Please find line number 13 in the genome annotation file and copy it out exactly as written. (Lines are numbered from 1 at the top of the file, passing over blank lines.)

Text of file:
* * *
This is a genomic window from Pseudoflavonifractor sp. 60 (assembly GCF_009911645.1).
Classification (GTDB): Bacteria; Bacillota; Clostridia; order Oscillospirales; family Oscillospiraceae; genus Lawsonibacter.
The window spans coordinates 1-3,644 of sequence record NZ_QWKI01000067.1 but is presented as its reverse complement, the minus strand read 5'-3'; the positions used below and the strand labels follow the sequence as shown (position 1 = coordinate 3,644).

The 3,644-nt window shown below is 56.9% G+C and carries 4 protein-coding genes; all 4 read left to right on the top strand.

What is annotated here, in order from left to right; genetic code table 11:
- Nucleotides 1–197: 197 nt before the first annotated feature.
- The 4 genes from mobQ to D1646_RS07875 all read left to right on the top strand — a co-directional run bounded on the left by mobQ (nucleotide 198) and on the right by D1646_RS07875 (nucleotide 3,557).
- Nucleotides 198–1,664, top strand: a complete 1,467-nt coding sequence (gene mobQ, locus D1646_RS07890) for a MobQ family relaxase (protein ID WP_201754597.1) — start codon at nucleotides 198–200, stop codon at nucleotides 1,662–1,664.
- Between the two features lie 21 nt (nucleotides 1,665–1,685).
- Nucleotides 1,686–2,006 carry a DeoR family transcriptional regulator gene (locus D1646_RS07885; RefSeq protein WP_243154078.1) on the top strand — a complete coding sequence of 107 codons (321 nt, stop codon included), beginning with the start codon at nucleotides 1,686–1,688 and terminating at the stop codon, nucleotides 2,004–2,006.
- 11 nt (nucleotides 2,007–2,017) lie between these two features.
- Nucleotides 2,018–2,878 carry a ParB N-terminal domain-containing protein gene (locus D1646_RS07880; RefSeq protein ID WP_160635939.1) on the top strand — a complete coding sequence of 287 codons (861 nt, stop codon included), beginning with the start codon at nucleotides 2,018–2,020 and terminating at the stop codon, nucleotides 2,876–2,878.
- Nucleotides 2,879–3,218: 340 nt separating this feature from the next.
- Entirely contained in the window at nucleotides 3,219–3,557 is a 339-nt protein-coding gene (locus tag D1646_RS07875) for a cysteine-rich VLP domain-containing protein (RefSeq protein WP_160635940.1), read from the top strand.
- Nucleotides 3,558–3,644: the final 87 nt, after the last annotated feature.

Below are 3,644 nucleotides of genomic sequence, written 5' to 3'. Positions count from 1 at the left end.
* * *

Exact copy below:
- Nucleotides 2,879–3,218: 340 nt separating this feature from the next.